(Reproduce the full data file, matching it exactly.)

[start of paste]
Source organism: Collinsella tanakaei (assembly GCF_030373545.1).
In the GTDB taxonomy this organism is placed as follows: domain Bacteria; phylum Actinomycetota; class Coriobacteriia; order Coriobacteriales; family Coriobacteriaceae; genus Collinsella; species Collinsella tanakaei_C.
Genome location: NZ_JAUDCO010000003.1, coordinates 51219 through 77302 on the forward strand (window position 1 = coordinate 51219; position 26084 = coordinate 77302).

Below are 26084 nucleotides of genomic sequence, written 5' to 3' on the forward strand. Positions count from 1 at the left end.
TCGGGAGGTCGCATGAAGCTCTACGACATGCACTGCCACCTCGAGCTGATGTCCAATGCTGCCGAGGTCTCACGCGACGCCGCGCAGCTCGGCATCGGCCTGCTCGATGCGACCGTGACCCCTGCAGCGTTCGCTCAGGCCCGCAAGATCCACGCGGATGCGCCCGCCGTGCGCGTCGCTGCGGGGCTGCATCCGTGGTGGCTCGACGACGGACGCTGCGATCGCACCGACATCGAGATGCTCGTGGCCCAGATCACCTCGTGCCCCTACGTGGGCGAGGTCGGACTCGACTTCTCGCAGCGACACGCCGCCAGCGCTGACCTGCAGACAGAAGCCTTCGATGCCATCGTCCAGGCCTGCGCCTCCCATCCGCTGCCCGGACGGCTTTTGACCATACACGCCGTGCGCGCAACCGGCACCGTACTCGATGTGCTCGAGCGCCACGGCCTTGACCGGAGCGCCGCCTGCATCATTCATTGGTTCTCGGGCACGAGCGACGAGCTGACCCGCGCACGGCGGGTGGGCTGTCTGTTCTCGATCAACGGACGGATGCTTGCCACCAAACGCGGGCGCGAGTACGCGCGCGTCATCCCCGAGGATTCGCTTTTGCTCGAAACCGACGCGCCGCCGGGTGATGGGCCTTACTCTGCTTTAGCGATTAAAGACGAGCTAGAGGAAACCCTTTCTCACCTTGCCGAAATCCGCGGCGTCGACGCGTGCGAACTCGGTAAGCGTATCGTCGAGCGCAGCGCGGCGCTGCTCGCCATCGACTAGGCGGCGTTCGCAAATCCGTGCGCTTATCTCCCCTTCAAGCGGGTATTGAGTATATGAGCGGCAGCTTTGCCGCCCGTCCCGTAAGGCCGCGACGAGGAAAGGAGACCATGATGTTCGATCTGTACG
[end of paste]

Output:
Source organism: Collinsella tanakaei (assembly GCF_030373545.1).
In the GTDB taxonomy this organism is placed as follows: domain Bacteria; phylum Actinomycetota; class Coriobacteriia; order Coriobacteriales; family Coriobacteriaceae; genus Collinsella; species Collinsella tanakaei_C.
Genome location: NZ_JAUDCO010000003.1, coordinates 51219 through 77302 on the forward strand (window position 1 = coordinate 51219; position 26084 = coordinate 77302).

Below are 26084 nucleotides of genomic sequence, written 5' to 3' on the forward strand. Positions count from 1 at the left end.
TCGGGAGGTCGCATGAAGCTCTACGACATGCACTGCCACCTCGAGCTGATGTCCAATGCTGCCGAGGTCTCACGCGACGCCGCGCAGCTCGGCATCGGCCTGCTCGATGCGACCGTGACCCCTGCAGCGTTCGCTCAGGCCCGCAAGATCCACGCGGATGCGCCCGCCGTGCGCGTCGCTGCGGGGCTGCATCCGTGGTGGCTCGACGACGGACGCTGCGATCGCACCGACATCGAGATGCTCGTGGCCCAGATCACCTCGTGCCCCTACGTGGGCGAGGTCGGACTCGACTTCTCGCAGCGACACGCCGCCAGCGCTGACCTGCAGACAGAAGCCTTCGATGCCATCGTCCAGGCCTGCGCCTCCCATCCGCTGCCCGGACGGCTTTTGACCATACACGCCGTGCGCGCAACCGGCACCGTACTCGATGTGCTCGAGCGCCACGGCCTTGACCGGAGCGCCGCCTGCATCATTCATTGGTTCTCGGGCACGAGCGACGAGCTGACCCGCGCACGGCGGGTGGGCTGTCTGTTCTCGATCAACGGACGGATGCTTGCCACCAAACGCGGGCGCGAGTACGCGCGCGTCATCCCCGAGGATTCGCTTTTGCTCGAAACCGACGCGCCGCCGGGTGATGGGCCTTACTCTGCTTTAGCGATTAAAGACGAGCTAGAGGAAACCCTTTCTCACCTTGCCGAAATCCGCGGCGTCGACGCGTGCGAACTCGGTAAGCGTATCGTCGAGCGCAGCGCGGCGCTGCTCGCCATCGACTAGGCGGCGTTCGCAAATCCGTGCGCTTATCTCCCCTTCAAGCGGGTATTGAGTATATGAGCGGCAGCTTTGCCGCCCGTCCCGTAAGGCCGCGACGAGGAAAGGAGACCATGATGTTCGATCTGTACG